Using nxviz to create alluring and informative circos plots

Protein interaction network visualized using nxviz. Image by author.

Humans are great at interpreting graphic displays of data. We can identify patterns in visual displays quickly and easily as compared to tabular displays. There are many reasons for this, e.g., about 30% of the cortex contains neurons dedicated to visual processing. This is why data visualization is extremely important for both understanding and communicating information. In a previous post, I described how NetworkX can be used to build informative and attractive graphic displays of protein network data. Here, I will show how the same data can be displayed as a Circos-style, chord diagram using nxviz.

Chord diagrams are circular…

From data to beautiful graphs with NetworkX

Minimum spanning tree for protein network containing TPH1 and SERT proteins. Image by Author

Protein interaction data is incredibly important. It describes the interplay between the biomolecules encoded by genes. It allows us to understand the complexities of cellular function and even predict potential therapeutics. There are many databases that contain protein interaction data, but STRING is one of the best. It contains 3,123,056,667 total interactions at the moment of this writing. These interactions involve over 20,000,000 proteins in over 5,000 organisms, combining to form. …

How I used Dash to make the chart I wanted to see

News about COVID-19 spikes and surges are all over the internet and data is readily available. The CDC, USAFacts, Worldometer, and others all have great data visualizations, but sometimes they don’t have exactly what you are looking for. I wanted to see a line graph of COVID-19 cases for each state, so I made it myself using Dash. In this article, I’ll walk through the process of building and deploying a Dash app and you can check out my app here.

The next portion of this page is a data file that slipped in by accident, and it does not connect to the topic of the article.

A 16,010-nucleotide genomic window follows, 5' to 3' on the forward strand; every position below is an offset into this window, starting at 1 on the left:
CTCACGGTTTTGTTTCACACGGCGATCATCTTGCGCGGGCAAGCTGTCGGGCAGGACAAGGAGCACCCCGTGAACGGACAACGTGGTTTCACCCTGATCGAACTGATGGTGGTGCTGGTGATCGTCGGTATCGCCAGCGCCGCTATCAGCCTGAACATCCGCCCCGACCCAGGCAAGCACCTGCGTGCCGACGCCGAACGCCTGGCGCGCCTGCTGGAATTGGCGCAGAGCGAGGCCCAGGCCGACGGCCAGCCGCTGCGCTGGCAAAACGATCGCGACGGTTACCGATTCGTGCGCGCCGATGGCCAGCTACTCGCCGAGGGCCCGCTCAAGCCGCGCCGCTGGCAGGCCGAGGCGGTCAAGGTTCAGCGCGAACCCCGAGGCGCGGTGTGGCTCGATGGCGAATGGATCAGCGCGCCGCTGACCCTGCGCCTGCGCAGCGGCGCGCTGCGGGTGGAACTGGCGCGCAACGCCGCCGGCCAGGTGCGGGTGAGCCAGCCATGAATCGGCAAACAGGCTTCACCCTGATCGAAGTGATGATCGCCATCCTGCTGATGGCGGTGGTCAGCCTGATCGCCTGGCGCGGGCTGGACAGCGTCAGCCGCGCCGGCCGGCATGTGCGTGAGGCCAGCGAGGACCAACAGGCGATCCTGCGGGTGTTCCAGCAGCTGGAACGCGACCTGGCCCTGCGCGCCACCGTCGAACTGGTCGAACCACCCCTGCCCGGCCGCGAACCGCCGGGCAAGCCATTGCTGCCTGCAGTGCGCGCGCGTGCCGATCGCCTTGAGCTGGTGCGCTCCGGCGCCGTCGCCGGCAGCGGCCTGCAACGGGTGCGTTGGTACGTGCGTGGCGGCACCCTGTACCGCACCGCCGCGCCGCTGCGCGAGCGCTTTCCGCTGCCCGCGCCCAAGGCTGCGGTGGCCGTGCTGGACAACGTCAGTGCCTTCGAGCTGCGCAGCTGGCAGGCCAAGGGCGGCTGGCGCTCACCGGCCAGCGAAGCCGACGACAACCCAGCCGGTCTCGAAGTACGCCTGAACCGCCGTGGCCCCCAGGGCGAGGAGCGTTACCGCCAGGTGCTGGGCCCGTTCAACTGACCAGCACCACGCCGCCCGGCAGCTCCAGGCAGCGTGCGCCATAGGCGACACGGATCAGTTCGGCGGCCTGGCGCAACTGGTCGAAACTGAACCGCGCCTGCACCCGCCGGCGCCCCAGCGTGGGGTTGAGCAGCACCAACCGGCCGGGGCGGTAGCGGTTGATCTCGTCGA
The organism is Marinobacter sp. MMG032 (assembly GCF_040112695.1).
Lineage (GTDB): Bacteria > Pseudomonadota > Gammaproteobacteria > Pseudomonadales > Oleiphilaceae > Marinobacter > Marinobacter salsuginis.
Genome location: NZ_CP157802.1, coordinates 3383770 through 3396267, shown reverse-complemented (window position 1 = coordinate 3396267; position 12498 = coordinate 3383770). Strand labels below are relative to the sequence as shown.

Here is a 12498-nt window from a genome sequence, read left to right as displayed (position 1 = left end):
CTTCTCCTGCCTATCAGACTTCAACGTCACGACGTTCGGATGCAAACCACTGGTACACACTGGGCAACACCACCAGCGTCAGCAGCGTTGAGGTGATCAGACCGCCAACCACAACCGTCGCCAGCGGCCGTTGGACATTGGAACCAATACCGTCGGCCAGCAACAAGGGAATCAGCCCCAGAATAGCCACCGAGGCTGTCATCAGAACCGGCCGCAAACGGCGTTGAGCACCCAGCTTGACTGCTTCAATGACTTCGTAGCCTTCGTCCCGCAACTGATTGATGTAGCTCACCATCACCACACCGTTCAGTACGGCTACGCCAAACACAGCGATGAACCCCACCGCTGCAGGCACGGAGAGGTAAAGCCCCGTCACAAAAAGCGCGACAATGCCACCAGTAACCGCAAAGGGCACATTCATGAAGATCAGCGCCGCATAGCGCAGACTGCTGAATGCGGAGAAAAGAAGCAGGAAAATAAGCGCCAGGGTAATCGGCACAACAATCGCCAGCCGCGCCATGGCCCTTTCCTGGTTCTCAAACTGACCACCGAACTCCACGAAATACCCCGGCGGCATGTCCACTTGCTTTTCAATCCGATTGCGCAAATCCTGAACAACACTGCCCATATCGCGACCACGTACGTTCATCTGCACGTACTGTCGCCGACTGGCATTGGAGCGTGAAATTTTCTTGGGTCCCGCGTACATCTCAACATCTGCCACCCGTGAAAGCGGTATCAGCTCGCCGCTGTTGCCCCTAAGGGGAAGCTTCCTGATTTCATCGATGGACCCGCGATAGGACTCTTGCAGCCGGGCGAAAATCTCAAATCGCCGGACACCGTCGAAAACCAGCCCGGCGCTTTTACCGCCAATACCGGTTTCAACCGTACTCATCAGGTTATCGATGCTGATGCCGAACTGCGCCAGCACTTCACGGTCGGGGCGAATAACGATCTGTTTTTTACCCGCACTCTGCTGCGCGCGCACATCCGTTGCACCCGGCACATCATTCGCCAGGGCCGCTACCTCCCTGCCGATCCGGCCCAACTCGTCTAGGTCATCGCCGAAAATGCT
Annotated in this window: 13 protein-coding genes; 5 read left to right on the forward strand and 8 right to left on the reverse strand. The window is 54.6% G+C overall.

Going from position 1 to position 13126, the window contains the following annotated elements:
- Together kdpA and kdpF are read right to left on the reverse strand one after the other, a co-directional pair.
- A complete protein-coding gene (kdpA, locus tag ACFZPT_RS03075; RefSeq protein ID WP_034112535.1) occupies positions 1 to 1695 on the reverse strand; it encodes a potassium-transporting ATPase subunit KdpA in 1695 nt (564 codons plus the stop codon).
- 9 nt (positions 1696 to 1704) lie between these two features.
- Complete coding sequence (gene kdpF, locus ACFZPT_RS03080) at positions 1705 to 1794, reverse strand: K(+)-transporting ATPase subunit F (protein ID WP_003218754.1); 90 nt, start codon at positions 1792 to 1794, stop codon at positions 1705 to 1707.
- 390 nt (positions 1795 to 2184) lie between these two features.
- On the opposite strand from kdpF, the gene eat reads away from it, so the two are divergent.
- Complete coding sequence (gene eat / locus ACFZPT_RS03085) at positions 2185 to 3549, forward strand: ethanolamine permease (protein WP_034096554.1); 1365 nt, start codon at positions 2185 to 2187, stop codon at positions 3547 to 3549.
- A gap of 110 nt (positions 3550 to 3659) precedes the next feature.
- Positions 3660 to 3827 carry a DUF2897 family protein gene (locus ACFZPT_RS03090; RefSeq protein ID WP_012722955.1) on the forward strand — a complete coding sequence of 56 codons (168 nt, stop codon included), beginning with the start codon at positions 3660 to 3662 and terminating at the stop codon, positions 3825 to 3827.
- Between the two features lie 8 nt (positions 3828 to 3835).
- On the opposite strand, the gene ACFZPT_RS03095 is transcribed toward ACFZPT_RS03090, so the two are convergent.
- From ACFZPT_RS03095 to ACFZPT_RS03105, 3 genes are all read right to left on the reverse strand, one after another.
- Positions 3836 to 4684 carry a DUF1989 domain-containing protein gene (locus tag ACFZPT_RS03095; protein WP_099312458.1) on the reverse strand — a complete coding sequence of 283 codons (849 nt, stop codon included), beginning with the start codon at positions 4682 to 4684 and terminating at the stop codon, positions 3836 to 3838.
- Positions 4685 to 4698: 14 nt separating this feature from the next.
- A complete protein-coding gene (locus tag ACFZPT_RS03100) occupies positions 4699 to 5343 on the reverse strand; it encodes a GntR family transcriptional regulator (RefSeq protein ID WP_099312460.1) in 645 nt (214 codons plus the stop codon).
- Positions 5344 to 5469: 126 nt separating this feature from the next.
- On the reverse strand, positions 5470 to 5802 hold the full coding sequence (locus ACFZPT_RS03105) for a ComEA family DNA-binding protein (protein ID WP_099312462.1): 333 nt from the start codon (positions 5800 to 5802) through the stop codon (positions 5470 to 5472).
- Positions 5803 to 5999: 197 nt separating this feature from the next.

Choose individual states to add their data to the chart


Dash is an easy-to-use web application framework. It allows you to write simple programs in Python that generate beautiful…

Creating music from protein sequences generated by an RNN

Image created by author with NN SVG

In two previous articles, I demonstrated how to convert proteins into music. The first article explained how the molecular vibrations of individual amino acids, the molecules that make up proteins, can be turned into musical notes. The second article introduced harmony and rhythm; the amino acid neighbors in the protein structure can be played together to produce chords and the secondary structure classification of an amino acid can determine its note length. …

Proteins can be turned into music by converting their molecular vibrations into sound waves. I have presented a simple Python implementation that takes a sequence of amino acids and produces a melody, but music can be more than just melody. The paper which inspired this research presented a method of protein sonification that produces rhythmic, melodic music. This article shows how to extend that method to include harmonies.

Melody and Harmony

The combination of sound waves at different frequencies produces harmonies.

A simple definition of melody is a succession of notes that are perceived as one musical line. Examples of melodies were produced in the first part of this series

Sonification is the conversion of information into non-speech audio. The classic example is the Geiger counter, which produces a clicking sound whose rate indicates the level of ionizing radiation present. This technique can be applied to pretty much any type of information and a fascinating application was presented in a paper published in June of 2019. It describes a method to convert proteins into music. This conversion is not purely for the sake of art, though. The music is fed into an RNN which can be used to generate new musical sequences. If proteins of a specific quality are sonified…

How to build a support vector machine using the Pegasos algorithm for stochastic gradient descent.

All of the code can be found here:

1 What are SVMs?

SVMs date back to the early 1960s when Vladimir Vapnik introduced the Generalized Portrait Algorithm (GPA) while working on pattern recognition [1,2]. Over the ensuing years kernels, large margin hyperplanes, and slack variables were developed and some site 1979 as the birth of SVMs with Vapnik’s paper on statistical learning [3]. But what exactly is an SVM?

Formally, an SVM consists of a maximally separating hyperplane that can be used to classify data. While SVMs can…

Ford Combs

PhD Student in Bioinformatics and Computational Biology | Machine Learning and Artificial Intelligence Enthusiast

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